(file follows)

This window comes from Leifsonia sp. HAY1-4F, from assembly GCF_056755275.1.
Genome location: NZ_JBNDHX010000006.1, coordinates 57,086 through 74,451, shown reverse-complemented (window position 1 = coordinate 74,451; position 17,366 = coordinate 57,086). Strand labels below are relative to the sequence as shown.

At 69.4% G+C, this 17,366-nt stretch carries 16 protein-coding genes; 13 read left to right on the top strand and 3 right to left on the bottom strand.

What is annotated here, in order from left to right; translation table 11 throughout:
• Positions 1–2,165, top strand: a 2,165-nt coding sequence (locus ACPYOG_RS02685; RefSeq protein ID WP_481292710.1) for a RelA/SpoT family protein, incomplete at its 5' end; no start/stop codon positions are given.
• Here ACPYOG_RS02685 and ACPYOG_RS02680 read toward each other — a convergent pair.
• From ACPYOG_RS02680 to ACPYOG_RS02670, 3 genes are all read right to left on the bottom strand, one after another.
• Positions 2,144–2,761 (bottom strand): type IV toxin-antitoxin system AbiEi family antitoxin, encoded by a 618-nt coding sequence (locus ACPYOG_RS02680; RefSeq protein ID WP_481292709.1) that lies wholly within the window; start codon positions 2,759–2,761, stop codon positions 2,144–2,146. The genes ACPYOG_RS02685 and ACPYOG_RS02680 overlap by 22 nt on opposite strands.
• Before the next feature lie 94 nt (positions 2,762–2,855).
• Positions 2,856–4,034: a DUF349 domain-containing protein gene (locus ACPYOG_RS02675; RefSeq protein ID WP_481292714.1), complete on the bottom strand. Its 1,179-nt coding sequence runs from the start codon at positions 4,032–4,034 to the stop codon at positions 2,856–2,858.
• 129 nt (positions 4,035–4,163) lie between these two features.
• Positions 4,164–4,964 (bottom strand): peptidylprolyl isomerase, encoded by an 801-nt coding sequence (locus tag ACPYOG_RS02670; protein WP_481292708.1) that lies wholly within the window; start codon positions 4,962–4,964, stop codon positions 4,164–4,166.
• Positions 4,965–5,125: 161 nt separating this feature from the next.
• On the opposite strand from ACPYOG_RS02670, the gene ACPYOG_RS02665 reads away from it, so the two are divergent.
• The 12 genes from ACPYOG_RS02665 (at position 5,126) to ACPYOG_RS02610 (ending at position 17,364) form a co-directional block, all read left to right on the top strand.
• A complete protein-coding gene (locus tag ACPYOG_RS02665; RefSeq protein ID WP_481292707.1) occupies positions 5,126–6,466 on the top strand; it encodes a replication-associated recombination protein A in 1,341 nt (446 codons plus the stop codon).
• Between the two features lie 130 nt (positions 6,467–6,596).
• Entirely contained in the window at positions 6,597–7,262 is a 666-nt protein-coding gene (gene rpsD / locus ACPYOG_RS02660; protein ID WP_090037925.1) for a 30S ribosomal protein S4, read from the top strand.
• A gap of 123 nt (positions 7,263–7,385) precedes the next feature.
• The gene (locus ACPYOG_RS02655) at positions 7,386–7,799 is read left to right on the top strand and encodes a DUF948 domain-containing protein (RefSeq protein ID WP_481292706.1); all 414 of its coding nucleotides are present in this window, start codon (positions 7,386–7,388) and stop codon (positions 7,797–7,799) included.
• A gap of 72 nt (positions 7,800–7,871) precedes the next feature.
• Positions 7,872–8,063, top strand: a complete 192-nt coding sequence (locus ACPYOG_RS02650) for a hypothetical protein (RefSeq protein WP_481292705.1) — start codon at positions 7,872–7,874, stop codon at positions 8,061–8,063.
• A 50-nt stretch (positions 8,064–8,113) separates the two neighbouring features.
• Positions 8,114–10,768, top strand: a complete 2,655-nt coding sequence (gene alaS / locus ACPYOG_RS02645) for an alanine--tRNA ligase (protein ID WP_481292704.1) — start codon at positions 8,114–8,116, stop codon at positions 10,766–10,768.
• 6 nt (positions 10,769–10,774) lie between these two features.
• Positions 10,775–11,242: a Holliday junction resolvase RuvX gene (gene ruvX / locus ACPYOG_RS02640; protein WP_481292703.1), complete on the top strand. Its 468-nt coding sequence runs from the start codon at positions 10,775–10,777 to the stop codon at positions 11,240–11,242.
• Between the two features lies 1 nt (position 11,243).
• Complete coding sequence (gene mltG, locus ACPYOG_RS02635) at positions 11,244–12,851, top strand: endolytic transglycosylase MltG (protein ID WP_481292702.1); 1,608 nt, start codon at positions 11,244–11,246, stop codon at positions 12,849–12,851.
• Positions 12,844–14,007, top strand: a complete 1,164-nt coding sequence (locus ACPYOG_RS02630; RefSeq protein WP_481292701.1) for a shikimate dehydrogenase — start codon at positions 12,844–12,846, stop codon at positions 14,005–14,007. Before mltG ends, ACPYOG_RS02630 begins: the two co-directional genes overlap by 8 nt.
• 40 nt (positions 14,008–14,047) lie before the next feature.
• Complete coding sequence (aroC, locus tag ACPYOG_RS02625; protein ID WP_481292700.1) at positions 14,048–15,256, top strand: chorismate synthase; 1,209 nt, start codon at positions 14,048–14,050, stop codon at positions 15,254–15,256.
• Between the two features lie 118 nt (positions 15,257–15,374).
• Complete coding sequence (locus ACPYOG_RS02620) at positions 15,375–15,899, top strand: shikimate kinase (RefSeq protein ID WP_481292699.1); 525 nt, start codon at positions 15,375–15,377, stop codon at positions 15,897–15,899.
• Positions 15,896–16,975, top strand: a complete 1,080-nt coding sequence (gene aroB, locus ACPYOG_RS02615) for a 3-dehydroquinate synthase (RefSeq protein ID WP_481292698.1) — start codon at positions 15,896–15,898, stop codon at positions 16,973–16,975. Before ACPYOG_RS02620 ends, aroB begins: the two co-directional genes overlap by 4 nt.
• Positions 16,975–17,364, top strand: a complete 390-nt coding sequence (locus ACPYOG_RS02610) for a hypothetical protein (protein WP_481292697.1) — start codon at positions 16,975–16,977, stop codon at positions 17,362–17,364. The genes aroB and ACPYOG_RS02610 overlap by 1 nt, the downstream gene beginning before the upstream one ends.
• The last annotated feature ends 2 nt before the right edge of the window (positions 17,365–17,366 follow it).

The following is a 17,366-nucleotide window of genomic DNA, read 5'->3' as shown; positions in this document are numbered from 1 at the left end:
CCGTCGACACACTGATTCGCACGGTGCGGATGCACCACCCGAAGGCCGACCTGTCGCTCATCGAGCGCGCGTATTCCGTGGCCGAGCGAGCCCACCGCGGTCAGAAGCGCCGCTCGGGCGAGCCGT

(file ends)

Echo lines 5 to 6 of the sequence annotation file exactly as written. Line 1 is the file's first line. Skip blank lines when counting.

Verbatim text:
• Positions 1–2,165, top strand: a 2,165-nt coding sequence (locus ACPYOG_RS02685; RefSeq protein ID WP_481292710.1) for a RelA/SpoT family protein, incomplete at its 5' end; no start/stop codon positions are given.
• Here ACPYOG_RS02685 and ACPYOG_RS02680 read toward each other — a convergent pair.